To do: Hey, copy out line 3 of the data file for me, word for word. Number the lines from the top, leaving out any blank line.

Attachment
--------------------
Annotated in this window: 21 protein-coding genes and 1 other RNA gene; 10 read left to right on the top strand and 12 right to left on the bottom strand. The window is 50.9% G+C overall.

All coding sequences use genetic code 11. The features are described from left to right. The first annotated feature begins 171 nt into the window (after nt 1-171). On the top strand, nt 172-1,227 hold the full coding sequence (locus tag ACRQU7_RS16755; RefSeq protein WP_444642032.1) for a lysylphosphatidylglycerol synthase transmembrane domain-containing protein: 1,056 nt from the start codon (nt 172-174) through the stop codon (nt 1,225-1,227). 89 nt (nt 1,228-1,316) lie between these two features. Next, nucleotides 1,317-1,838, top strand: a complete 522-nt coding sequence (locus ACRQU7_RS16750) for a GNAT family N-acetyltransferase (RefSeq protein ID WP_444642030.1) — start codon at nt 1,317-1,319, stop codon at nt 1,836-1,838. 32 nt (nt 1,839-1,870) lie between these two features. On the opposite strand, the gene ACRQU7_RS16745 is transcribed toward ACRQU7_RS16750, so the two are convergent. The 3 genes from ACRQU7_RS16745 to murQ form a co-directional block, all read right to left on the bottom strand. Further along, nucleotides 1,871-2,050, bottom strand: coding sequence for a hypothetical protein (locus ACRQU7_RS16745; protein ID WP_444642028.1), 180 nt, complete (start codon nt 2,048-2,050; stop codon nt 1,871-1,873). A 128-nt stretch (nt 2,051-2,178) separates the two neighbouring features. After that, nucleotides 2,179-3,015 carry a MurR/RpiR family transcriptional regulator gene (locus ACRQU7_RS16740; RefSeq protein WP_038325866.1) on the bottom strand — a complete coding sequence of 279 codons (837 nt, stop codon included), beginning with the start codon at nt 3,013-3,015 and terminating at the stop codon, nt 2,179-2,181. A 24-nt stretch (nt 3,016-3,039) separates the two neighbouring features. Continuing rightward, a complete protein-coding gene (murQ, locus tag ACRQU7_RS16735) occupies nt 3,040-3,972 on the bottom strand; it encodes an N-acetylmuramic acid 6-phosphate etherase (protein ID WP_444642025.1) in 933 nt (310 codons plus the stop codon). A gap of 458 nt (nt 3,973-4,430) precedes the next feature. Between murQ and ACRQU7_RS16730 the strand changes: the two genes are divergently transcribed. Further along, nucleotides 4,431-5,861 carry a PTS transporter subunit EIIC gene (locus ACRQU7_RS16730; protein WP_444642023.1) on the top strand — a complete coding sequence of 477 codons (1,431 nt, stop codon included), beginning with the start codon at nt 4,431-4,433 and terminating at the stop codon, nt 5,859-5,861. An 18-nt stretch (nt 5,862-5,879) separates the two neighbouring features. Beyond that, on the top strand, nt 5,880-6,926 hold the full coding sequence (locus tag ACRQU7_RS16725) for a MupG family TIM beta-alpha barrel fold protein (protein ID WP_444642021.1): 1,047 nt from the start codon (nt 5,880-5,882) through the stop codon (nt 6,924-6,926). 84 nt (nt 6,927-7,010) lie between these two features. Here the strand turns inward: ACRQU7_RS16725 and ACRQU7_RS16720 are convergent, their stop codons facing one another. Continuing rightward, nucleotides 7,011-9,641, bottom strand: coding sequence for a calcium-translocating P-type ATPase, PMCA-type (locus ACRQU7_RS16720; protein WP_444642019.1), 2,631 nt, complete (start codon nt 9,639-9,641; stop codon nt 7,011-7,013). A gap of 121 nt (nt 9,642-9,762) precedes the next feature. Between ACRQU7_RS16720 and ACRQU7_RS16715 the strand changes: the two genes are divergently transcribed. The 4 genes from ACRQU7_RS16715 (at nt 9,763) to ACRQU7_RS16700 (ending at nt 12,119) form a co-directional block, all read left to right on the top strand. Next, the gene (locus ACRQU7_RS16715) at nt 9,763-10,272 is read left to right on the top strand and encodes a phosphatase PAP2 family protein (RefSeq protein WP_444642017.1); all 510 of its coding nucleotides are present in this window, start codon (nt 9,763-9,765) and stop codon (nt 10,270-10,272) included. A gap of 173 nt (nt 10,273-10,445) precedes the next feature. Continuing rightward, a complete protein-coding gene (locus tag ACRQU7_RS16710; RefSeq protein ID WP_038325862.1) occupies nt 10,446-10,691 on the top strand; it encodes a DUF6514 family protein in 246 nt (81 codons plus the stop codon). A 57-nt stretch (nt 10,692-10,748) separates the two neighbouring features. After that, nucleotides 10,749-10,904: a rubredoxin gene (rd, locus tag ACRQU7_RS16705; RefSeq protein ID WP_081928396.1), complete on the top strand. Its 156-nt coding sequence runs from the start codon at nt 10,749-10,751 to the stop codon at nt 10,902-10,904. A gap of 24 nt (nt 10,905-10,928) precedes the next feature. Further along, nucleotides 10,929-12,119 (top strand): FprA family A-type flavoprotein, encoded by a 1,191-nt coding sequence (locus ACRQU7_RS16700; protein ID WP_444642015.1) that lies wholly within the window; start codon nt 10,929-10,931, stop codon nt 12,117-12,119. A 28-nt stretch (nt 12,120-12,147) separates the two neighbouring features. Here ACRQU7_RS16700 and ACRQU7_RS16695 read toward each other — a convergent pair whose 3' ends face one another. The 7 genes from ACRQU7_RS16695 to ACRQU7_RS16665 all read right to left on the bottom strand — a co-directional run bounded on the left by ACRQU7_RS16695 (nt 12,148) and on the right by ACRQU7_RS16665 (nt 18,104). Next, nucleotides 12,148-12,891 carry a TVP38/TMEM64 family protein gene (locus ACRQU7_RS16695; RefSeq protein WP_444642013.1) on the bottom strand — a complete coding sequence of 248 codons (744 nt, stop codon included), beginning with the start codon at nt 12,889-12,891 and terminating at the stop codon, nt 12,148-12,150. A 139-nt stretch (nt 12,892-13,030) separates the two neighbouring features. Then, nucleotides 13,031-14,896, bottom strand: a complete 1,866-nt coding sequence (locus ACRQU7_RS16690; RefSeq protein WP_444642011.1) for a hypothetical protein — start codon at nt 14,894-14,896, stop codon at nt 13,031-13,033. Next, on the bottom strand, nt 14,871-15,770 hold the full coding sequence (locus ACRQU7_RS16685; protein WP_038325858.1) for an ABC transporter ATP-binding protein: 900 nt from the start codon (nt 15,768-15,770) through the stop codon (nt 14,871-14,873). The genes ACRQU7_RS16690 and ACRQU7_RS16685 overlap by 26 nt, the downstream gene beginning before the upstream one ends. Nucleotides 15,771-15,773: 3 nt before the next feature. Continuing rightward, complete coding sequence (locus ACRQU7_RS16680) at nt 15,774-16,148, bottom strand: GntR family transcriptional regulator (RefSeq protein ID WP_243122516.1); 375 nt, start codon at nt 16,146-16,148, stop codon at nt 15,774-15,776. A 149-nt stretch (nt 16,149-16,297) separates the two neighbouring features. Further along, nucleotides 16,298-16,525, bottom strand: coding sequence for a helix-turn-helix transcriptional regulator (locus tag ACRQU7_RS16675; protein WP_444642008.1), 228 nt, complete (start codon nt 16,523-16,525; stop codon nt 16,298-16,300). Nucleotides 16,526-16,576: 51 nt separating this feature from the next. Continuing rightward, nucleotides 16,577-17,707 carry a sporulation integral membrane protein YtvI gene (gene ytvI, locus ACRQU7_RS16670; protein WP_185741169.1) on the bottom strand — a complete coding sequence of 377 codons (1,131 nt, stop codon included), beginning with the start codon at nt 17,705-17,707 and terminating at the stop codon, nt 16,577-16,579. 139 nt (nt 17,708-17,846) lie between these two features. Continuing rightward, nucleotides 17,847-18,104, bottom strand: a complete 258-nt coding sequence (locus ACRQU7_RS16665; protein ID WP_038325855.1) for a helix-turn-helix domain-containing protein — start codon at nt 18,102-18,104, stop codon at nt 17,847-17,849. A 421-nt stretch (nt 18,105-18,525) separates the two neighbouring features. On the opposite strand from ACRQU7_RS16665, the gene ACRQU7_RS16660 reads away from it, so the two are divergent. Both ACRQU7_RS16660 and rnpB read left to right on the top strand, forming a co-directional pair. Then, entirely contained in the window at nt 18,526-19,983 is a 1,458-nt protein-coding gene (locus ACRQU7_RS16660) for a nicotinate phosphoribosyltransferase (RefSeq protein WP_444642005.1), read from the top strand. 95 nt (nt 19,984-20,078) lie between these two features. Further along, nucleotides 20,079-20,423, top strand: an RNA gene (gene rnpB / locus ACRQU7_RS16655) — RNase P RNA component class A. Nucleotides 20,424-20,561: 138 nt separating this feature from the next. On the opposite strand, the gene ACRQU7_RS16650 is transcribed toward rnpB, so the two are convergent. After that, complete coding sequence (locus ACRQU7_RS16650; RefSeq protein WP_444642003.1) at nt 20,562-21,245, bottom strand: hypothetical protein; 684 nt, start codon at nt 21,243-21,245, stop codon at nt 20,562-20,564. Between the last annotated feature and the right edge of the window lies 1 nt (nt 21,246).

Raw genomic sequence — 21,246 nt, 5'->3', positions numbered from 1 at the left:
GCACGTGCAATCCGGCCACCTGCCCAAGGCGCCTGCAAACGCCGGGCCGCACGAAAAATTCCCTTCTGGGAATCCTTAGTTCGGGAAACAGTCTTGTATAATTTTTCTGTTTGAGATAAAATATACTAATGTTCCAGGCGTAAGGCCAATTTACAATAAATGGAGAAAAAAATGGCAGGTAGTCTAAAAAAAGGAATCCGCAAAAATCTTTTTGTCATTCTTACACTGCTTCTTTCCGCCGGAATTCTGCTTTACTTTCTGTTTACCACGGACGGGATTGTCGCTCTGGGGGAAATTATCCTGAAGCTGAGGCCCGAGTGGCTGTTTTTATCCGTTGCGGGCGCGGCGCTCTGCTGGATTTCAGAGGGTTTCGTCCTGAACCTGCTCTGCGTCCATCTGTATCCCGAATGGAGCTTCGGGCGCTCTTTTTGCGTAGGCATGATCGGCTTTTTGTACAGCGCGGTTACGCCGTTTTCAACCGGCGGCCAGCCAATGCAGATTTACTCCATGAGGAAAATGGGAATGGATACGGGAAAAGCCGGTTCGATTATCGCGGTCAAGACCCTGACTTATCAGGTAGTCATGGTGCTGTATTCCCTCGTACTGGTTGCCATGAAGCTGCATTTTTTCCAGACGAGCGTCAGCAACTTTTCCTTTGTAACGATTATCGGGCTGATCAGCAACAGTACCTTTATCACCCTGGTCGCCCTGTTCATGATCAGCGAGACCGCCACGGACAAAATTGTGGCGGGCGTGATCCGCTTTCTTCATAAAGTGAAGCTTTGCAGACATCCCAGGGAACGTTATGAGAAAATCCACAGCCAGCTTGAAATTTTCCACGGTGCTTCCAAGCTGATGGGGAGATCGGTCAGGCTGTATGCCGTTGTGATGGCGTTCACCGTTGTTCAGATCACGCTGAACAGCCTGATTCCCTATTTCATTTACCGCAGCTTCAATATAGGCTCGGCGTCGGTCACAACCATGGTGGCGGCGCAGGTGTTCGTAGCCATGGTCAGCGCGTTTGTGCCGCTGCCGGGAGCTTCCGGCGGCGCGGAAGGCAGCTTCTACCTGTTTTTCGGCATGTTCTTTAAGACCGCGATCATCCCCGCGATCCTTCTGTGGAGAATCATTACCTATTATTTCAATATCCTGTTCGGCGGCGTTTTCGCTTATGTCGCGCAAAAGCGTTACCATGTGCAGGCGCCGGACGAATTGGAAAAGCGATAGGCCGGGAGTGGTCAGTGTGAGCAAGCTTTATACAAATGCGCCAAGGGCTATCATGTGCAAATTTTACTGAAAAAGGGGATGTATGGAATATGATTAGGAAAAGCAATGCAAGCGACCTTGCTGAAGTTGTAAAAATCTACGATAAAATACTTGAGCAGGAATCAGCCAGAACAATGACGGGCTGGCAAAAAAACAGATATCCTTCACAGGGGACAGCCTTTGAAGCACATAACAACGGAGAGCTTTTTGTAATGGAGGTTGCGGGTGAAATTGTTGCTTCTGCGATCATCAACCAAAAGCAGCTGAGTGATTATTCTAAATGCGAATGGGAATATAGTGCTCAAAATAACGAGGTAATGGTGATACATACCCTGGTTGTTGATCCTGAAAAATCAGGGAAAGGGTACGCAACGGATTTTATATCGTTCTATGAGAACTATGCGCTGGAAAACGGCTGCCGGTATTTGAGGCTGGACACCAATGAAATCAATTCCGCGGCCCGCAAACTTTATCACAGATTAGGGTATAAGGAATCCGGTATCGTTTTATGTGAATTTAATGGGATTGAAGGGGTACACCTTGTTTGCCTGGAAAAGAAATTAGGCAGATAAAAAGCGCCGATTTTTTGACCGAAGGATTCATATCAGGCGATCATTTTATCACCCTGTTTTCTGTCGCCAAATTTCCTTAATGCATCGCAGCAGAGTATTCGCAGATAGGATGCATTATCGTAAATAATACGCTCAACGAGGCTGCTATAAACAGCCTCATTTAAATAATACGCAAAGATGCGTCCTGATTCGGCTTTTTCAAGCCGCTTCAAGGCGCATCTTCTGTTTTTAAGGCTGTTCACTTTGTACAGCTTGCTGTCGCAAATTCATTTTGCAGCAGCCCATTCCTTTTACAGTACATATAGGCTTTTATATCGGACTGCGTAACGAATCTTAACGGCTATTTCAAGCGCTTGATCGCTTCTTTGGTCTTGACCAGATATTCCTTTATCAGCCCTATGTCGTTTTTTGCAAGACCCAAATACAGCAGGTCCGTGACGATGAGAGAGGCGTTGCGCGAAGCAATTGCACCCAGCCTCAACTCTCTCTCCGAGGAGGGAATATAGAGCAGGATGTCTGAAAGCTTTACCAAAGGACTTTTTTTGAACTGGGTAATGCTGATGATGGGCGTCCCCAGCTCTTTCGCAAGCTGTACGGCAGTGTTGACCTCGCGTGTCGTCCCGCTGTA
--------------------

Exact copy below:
Raw genomic sequence — 21,246 nt, 5'->3', positions numbered from 1 at the left: